“1. To our partner governments across the world, I pledge my word that no undesirables will be allowed to take advantage of our programme. We shall work actively with you to make this happen. We shall not issue any diplomatic passports to people who are neither citizens nor residents of St Kitts and Nevis. Our reputation is not for sale at any price. We shall be revoking any passports that were issued fraudulently. We will not allow our good name to be traduced. We shall also make provision to revoke the citizenship of any citizen-by-investment who within five years of the certificate of registration commits a serious crime, appears on an international sanctions list or on the wanted list of any country or international body, or is named in any scandal that might bring St Kitts and Nevis into disrepute. Anybody who made false claims or provided us with misleading information at the time of making the application will have their citizenship revoked. We are very serious about this.
“2. To genuine investors, I apologise for any delay in the processing of your application. We welcome your interest and investment in our beautiful islands. We are working hard to ensure that the procedure becomes more efficient and transparent. IPSA International, a consultancy that specializes in due diligence and works for many governments around the world, prepared a report for us just before Christmas on the citizenship programme.
“It said that ‘The St Kitts and Nevis Citizenship Investment Programme has been successfully run for the last 30 years… but with higher volumes, changing regulations and increased focus on anti-money laundering and counter-terrorist funding, further improvements would enhance the government’s continued initiatives to protect the integrity and security of the programme.’ It concluded that ‘Together with the good practices in place, the proposed policy initiatives and the implementation of the recommendations, the CIU will continue to be strengthened while ensuring efficiency, integrity and transparency in its activities.’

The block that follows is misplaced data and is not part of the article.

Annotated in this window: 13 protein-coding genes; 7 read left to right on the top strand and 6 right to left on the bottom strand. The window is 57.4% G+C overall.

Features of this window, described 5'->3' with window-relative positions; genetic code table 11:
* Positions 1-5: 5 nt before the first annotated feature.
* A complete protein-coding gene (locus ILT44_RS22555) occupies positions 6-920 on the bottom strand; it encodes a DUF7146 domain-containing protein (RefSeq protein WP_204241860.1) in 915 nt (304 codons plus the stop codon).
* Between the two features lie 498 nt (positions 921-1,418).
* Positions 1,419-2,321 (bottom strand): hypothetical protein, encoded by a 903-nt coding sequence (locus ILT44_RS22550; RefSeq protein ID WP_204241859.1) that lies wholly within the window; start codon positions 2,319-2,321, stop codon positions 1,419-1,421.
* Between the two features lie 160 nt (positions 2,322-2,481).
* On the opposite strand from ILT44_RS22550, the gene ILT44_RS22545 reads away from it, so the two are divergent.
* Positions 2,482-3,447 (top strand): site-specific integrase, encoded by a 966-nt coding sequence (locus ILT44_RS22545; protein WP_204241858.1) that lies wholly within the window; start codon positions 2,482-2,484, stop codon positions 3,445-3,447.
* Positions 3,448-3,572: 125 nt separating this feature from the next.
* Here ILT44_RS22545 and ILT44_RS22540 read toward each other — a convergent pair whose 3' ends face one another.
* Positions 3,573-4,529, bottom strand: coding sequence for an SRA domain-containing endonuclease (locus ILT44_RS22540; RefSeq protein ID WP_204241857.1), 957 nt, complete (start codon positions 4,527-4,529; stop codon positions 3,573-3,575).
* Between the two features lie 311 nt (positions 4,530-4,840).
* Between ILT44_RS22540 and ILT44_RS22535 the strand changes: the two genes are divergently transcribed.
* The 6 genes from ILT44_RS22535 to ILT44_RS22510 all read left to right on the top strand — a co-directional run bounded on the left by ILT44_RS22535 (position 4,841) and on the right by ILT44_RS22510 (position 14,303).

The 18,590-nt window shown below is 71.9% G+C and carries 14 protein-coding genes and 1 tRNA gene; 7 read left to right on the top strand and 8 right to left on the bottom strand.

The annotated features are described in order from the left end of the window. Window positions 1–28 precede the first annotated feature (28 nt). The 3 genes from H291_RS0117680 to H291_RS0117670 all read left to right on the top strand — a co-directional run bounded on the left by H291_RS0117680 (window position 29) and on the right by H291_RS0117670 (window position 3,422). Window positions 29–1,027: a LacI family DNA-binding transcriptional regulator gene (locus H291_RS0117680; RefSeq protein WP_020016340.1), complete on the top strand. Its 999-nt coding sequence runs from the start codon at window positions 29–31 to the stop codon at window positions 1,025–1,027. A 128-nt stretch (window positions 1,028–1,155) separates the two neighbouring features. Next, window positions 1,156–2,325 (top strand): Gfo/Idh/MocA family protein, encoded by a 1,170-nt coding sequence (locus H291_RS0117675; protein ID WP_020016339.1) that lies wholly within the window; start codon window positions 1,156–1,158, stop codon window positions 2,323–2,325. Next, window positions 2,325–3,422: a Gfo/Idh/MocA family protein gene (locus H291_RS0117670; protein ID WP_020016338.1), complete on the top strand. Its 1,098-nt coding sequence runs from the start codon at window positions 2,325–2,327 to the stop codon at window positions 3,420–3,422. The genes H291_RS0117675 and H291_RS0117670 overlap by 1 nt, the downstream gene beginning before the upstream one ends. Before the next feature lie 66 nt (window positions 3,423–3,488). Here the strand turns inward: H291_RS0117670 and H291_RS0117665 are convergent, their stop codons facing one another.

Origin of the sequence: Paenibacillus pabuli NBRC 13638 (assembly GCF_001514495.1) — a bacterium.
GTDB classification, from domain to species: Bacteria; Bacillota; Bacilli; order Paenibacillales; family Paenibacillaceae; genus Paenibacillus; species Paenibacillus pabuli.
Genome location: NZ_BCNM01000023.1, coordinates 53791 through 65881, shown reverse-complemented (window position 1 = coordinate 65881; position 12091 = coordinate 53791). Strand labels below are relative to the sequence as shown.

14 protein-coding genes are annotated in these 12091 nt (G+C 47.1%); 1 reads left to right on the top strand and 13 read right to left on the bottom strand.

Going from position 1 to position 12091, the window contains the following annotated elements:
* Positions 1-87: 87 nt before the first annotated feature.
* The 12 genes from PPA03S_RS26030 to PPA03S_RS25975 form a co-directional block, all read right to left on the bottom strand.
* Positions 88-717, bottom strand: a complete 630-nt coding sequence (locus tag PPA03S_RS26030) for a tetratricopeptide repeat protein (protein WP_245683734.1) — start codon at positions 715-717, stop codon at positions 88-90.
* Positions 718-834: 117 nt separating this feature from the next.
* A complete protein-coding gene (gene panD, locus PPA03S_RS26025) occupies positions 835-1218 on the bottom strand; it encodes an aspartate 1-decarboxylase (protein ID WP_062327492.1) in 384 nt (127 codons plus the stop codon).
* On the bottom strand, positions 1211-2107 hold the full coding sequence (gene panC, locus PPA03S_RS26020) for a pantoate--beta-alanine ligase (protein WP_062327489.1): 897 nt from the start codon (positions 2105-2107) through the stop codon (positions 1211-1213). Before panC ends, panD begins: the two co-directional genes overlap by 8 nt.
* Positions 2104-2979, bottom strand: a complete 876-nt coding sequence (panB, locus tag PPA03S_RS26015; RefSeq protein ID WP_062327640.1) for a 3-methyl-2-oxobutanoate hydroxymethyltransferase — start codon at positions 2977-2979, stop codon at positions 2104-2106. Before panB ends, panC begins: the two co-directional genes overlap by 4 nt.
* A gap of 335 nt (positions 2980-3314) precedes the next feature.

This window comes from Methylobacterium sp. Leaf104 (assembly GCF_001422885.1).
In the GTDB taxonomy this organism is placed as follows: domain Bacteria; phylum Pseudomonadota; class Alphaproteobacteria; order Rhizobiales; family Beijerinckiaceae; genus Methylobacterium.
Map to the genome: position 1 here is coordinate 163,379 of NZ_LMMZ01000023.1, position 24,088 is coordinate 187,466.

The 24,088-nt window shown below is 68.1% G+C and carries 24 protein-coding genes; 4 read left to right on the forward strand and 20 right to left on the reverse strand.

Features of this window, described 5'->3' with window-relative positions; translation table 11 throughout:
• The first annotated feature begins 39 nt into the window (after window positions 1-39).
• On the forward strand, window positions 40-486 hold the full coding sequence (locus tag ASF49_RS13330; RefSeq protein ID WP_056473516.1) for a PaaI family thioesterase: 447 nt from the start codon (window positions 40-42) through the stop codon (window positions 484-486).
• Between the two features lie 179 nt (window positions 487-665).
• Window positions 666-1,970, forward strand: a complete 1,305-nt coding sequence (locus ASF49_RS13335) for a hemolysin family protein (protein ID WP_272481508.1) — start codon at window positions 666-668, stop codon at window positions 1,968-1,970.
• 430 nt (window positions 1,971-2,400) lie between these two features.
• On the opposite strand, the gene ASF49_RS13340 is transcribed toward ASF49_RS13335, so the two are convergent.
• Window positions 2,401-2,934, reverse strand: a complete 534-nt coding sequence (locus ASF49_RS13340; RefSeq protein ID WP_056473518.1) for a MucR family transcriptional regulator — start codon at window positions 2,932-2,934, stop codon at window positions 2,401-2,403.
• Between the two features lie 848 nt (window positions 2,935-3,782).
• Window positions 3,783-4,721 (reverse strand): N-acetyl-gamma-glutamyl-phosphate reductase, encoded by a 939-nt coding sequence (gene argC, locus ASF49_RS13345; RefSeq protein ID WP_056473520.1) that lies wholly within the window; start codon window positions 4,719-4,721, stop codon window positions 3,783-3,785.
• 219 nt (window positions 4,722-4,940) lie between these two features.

“These recommendations include establishing a commission for the oversight of the citizenship by investment programme; reviewing the regulations for the establishment of escrow accounts and amending the policies accordingly; and conducting a ‘look back’ of approved and reviewed applications, as well as conducting periodic reviews of approved applicants thereafter. In total, there are 20 recommendations. My cabinet agreed this week to adopt all these 20 recommendations with immediate effect.
“3. To developers who are creating projects that will bring employment and investment to our country, we say: ‘You are most welcome’. We understand that citizenship-by-investment is a useful source of income. Legitimate developers who create a positive economic impact on our islands will continue to enjoy the benefits of the programme as a funding source. Tourism is a great source of income for this country, and we have a shortage of hotel beds. However, we are looking carefully at those projects that are only benefitting the individuals who are building empty boxes. Not only is this of no benefit to the citizens of St Kitts and Nevis, but also it has a negative impact on the beauty of the landscape and we shall be reviewing some of the schemes that are being proposed. Genuine developers need have no concerns. In fact we shall work tirelessly to ensure your projects proceed in a timely manner.
“4. And finally, to the citizens of St Kitts and Nevis, I can assure you that not only are we working to protect and safeguard your travel rights to more than 140 countries, but that we are adding to the list. Brazil has just announced that it will now allow our citizens to enter its borders without the hassle of first applying for a visa. We are in consultation with other countries, and the success of these talks will be announced in due course.”